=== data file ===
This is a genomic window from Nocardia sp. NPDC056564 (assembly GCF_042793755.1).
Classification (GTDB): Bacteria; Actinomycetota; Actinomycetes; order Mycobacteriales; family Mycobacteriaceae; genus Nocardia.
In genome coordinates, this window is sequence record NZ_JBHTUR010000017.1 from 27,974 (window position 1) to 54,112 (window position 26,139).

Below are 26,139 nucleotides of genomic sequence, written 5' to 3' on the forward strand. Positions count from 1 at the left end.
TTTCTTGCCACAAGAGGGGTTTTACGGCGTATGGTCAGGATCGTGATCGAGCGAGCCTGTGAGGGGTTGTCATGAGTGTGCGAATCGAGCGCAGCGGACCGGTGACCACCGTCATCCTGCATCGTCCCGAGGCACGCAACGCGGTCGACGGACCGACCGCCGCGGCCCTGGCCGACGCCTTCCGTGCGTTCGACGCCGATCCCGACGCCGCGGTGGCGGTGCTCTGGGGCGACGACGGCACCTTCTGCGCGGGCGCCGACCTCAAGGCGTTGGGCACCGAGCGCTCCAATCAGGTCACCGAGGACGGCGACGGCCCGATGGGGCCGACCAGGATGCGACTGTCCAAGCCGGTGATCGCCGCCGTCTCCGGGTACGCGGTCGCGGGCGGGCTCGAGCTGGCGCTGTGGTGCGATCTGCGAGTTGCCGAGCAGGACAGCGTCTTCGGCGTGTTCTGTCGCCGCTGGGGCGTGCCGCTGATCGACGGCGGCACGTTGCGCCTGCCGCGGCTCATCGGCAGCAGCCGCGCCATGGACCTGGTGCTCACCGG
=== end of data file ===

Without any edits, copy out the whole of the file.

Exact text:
This is a genomic window from Nocardia sp. NPDC056564 (assembly GCF_042793755.1).
Classification (GTDB): Bacteria; Actinomycetota; Actinomycetes; order Mycobacteriales; family Mycobacteriaceae; genus Nocardia.
In genome coordinates, this window is sequence record NZ_JBHTUR010000017.1 from 27,974 (window position 1) to 54,112 (window position 26,139).

Below are 26,139 nucleotides of genomic sequence, written 5' to 3' on the forward strand. Positions count from 1 at the left end.
TTTCTTGCCACAAGAGGGGTTTTACGGCGTATGGTCAGGATCGTGATCGAGCGAGCCTGTGAGGGGTTGTCATGAGTGTGCGAATCGAGCGCAGCGGACCGGTGACCACCGTCATCCTGCATCGTCCCGAGGCACGCAACGCGGTCGACGGACCGACCGCCGCGGCCCTGGCCGACGCCTTCCGTGCGTTCGACGCCGATCCCGACGCCGCGGTGGCGGTGCTCTGGGGCGACGACGGCACCTTCTGCGCGGGCGCCGACCTCAAGGCGTTGGGCACCGAGCGCTCCAATCAGGTCACCGAGGACGGCGACGGCCCGATGGGGCCGACCAGGATGCGACTGTCCAAGCCGGTGATCGCCGCCGTCTCCGGGTACGCGGTCGCGGGCGGGCTCGAGCTGGCGCTGTGGTGCGATCTGCGAGTTGCCGAGCAGGACAGCGTCTTCGGCGTGTTCTGTCGCCGCTGGGGCGTGCCGCTGATCGACGGCGGCACGTTGCGCCTGCCGCGGCTCATCGGCAGCAGCCGCGCCATGGACCTGGTGCTCACCGG